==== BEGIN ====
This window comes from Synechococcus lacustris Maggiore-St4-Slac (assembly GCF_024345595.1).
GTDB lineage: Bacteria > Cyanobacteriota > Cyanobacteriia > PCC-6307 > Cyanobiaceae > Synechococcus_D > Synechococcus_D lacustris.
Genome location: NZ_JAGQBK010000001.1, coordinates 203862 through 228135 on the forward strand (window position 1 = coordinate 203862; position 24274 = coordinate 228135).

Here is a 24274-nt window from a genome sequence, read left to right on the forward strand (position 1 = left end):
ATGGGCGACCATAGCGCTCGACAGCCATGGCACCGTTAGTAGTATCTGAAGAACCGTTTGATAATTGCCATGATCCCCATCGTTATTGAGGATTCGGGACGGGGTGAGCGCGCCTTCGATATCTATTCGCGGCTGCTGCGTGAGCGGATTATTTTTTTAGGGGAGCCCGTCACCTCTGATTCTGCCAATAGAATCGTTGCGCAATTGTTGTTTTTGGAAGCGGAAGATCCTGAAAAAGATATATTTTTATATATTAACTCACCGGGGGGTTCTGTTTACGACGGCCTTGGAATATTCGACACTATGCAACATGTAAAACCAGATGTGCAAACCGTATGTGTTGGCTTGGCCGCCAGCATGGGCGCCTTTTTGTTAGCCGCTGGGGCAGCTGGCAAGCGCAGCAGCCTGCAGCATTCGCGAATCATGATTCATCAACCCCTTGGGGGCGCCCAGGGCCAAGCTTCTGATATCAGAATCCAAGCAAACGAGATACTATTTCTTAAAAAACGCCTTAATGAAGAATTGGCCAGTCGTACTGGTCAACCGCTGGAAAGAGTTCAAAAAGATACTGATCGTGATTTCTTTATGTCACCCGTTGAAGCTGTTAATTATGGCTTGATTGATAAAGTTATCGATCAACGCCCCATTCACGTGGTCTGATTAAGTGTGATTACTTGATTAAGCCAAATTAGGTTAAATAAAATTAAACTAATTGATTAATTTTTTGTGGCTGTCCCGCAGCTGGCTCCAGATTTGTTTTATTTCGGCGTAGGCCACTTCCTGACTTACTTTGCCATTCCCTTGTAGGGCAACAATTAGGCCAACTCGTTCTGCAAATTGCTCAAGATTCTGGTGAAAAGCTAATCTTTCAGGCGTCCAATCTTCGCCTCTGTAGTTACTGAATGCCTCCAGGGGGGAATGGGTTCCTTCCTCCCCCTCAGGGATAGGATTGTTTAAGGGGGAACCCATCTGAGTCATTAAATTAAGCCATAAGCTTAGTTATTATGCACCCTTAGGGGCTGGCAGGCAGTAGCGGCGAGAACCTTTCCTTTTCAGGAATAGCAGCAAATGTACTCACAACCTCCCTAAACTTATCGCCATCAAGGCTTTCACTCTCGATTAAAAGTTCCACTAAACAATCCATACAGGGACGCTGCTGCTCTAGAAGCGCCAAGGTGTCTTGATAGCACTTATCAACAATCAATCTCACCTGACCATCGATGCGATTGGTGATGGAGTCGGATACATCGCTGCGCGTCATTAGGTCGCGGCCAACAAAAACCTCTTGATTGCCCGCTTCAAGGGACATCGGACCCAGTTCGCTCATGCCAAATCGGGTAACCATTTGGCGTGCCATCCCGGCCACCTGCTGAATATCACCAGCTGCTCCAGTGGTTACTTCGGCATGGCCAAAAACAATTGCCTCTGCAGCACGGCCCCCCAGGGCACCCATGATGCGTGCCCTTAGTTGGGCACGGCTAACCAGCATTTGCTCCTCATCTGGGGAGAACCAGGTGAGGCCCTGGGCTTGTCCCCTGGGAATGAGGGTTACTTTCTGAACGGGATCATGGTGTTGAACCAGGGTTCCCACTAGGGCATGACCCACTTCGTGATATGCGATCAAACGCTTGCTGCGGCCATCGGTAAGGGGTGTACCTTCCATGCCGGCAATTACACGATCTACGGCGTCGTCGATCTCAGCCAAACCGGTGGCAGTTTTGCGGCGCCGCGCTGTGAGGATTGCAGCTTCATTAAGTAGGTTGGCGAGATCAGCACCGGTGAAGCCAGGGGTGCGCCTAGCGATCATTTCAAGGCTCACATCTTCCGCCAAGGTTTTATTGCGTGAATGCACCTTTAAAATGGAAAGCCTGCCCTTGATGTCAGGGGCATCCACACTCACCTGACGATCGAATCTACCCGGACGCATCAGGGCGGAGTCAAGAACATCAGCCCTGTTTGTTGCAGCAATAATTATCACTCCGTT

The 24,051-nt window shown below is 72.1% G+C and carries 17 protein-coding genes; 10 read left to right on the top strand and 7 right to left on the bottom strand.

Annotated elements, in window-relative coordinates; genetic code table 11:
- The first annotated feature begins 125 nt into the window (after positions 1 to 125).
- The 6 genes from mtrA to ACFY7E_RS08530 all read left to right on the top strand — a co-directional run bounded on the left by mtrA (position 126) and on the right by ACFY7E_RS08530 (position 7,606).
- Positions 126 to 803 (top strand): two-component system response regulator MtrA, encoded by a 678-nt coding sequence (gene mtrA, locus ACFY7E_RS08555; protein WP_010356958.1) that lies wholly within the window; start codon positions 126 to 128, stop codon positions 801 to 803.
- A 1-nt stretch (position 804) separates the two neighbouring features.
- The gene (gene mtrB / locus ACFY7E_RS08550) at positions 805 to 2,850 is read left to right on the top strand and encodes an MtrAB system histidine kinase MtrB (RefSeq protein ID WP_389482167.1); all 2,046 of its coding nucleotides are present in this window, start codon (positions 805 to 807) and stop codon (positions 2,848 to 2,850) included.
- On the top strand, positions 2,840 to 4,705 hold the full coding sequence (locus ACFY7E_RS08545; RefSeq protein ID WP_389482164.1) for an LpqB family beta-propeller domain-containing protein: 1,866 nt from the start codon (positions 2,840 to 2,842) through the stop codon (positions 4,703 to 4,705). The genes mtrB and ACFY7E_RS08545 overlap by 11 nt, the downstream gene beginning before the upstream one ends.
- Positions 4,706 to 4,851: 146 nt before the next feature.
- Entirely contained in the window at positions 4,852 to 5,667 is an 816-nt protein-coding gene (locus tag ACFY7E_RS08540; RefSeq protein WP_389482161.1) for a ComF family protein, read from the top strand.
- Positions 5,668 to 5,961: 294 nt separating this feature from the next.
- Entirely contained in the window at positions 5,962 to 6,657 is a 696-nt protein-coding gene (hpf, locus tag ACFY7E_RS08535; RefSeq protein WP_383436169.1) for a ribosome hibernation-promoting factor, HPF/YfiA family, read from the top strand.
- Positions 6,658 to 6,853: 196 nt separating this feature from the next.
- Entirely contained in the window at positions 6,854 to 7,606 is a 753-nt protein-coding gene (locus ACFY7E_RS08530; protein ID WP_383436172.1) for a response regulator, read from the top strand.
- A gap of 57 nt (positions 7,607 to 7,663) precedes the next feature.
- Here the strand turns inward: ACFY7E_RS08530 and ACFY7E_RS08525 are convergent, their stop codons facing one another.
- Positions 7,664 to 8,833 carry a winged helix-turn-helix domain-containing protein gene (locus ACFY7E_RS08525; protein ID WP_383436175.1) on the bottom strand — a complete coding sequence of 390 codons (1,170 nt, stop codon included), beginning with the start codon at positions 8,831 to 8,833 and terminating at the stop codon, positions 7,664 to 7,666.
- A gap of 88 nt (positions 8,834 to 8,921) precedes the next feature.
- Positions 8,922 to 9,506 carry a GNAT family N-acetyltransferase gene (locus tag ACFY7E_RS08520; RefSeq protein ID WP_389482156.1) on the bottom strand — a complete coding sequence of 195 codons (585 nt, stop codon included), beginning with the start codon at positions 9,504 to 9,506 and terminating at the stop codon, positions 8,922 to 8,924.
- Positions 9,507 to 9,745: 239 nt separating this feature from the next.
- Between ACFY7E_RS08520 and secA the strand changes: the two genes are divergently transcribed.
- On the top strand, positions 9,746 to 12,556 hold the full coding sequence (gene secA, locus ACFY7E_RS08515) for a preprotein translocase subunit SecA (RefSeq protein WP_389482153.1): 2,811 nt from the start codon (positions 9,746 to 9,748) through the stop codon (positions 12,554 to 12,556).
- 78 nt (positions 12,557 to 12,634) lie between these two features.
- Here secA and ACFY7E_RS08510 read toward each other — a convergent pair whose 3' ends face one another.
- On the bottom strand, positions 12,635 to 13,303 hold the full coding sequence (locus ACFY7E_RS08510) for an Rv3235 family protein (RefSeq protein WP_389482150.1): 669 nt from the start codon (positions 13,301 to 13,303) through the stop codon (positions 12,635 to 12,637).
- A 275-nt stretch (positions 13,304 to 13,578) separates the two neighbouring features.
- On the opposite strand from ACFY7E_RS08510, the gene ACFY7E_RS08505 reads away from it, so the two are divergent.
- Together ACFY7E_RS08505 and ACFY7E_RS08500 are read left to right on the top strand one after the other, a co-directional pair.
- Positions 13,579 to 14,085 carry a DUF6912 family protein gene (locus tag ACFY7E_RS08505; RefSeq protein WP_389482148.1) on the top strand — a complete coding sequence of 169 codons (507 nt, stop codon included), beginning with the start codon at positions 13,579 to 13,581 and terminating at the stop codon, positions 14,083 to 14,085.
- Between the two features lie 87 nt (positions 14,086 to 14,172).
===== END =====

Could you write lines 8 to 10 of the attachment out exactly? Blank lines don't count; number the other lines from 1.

- The first annotated feature begins 125 nt into the window (after positions 1 to 125).
- The 6 genes from mtrA to ACFY7E_RS08530 all read left to right on the top strand — a co-directional run bounded on the left by mtrA (position 126) and on the right by ACFY7E_RS08530 (position 7,606).
- Positions 126 to 803 (top strand): two-component system response regulator MtrA, encoded by a 678-nt coding sequence (gene mtrA, locus ACFY7E_RS08555; protein WP_010356958.1) that lies wholly within the window; start codon positions 126 to 128, stop codon positions 801 to 803.